You might think “A Christmas Carol,” Charles Dickens’ fable of redemption, is just a part the holiday. But in fact, it pretty much started the whole thing. This weekend, KPCC’s Off-Ramp program, hosted by John Rabe, takes an in-depth look at the Dickens’ classic on “A Christmas Carol Redux.”
Early in Dickens’ “A Christmas Carol,” Scrooge scores points against Christmas that are valid today -- especially today – when he says:
What’s Christmastime to you but a time for paying bills without money? A time for finding yourself a year older and not an hour richer?
And then Scrooge delivers one of the best lines in literature:
If I could work my will, every idiot who goes about with “Merry Christmas!” on his lips would be boiled with his own pudding and buried with a stake of holly through his heart.
“A Christmas Carol” was lucrative from the start. Dickens himself read it to packed houses, and it’s a staple of film and theatre.
Playwright Doris Baizley takes on the commercialization of “A Christmas Carol” in her short play, “My Carol,” about a production designed to maximize profits.
One set. No snow machines, no plum pudding, no period costumes. Handful of actors, prop truck, and that’s it. The best. Hey, my Scrooge doesn’t have to be an old guy. And my Tiny Tim, doesn’t have to be a kid. No kids in my carol, not one. The Crachitt family at the dinner table? Hand puppets. Hah?
Gerald Charles Dickens, Charles Dickens’ great great grandson, might perform the most stripped-down Carol ever. It’s just him, doing all the voices. “If I’m playing it in a theatre,” he says, “I like to play it fairly dark, fairly somber, because it’s a monumental thing that’s happening, that Ebeneezer is going through all of this. And to heighten the sense of joy at the end you have to sort of plummet him into the depths.”
But what is happening to Scrooge? Is it a wonderful transformation … or a conversion? And if it’s a conversion, then from what? Maybe when he wrote that Scrooge was “squeezing, wrenching, grasping, clutching,” Dickens just meant to portray Scrooge as a miser. But remember, Dickens got in trouble for the horrible character Fagin in “Oliver Twist,” who was specifically Jewish.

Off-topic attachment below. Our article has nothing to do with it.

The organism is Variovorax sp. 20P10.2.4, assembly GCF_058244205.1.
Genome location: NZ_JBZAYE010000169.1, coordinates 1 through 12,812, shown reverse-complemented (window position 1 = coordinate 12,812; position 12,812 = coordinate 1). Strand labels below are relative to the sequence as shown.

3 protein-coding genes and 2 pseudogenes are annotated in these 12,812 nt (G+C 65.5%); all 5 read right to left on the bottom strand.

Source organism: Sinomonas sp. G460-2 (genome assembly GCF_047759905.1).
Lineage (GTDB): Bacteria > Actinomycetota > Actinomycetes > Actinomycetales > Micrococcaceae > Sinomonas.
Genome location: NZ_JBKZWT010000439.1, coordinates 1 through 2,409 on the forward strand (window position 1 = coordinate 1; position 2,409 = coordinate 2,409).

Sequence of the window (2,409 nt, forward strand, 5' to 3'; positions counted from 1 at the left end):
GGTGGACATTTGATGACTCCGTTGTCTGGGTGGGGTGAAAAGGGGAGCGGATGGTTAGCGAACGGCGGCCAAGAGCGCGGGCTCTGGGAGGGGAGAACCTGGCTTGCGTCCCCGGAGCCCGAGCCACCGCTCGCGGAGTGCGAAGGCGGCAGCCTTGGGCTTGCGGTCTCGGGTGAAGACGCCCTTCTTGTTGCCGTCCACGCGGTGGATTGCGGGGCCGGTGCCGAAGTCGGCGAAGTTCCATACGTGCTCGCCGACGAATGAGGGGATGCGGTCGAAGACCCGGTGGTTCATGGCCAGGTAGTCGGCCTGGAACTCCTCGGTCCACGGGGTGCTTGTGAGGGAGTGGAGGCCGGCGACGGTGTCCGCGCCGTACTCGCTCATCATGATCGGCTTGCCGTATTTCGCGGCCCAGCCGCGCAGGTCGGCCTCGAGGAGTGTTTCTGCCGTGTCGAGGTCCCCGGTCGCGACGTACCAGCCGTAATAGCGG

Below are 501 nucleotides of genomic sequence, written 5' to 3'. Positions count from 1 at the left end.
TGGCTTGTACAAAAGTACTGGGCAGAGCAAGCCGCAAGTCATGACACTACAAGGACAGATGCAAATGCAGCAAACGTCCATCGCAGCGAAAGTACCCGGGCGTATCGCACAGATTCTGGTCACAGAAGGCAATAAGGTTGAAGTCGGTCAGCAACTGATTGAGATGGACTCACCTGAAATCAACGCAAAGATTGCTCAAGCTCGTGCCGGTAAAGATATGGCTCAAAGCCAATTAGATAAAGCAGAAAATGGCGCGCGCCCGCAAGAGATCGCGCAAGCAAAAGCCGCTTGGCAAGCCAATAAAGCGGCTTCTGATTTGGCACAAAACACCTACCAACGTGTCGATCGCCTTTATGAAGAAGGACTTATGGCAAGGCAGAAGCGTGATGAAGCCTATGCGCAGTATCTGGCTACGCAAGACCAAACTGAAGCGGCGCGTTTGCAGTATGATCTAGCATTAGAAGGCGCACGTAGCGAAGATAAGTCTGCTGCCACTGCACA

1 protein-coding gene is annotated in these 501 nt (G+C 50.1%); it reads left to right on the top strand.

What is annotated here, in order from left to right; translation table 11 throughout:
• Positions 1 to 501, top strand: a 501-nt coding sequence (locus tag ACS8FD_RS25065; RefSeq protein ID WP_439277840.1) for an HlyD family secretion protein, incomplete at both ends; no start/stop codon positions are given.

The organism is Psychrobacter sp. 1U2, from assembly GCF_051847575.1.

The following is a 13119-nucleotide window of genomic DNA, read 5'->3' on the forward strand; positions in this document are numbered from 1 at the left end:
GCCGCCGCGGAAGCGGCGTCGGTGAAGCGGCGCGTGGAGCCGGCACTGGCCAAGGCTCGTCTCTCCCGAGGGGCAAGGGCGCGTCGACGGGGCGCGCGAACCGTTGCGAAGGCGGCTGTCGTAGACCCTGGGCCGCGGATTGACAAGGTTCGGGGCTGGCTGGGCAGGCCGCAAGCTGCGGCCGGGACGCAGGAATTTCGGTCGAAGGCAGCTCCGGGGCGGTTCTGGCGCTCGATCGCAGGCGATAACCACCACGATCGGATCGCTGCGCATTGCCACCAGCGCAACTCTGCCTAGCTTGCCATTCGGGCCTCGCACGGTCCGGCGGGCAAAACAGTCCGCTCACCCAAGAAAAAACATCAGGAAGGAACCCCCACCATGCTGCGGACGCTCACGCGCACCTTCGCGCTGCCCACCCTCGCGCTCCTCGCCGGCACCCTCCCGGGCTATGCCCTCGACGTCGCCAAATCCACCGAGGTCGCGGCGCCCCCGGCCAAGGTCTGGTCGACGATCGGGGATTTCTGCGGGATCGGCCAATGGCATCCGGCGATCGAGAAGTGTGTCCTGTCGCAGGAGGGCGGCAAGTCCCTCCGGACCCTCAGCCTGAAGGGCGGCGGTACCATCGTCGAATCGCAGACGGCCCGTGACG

(Early illustration of Fagin from Dickens' "Oliver Twist")
Attacking “A Christmas Carol” as anti-Semitic may seem harsh at Christmastime, but how do you think it feels to watch the world embrace a story featuring such common stereotypes?
David Grimm wrote the play "A Christmas Golem," narrated by an explicitly Jewish Scrooge who is eventually tortured into converting by his disgruntled clerk, Robert Cratchit.
Now it comes time for Chanukah, and I’m closing for the holiday, I’m sitting at my desk, and Robert says to me, “Do I get Christmas off as well?” I say, “Robert, you can have Chanukah or you can have Christmas, but not both. This is a business after all.”
Former UCLA English Professor Judith Rosen says Dickens was not on an anti-Semitic campaign, but he certainly reflected much of the anti-Semitism of his time. However, that taint aside, she says “A Christmas Carol” hit a nerve that Dickens’ other stories didn’t. It was so successful, she says, because Dickens personalized the lesson of compassion, charity, and transformation. And in doing so, Dickens transformed Christmas. “Christmas used to be, in England before Dickens’ time, a very public, very outdoor festival. One that celebrated the bonds between say the lord of a manor, or a large employer and his workers. And Dickens popularized, through ‘A Christmas Carol’ and through his earlier ‘Pickwick Papers’ a much more private, much more family celebration.”
Listen Saturday at noon and Sunday night at 7 for “A Christmas Carol Redux” on Off-Ramp, featuring more of the productions excerpted above, including a full broadcast of the classic Lionel Barrymore version.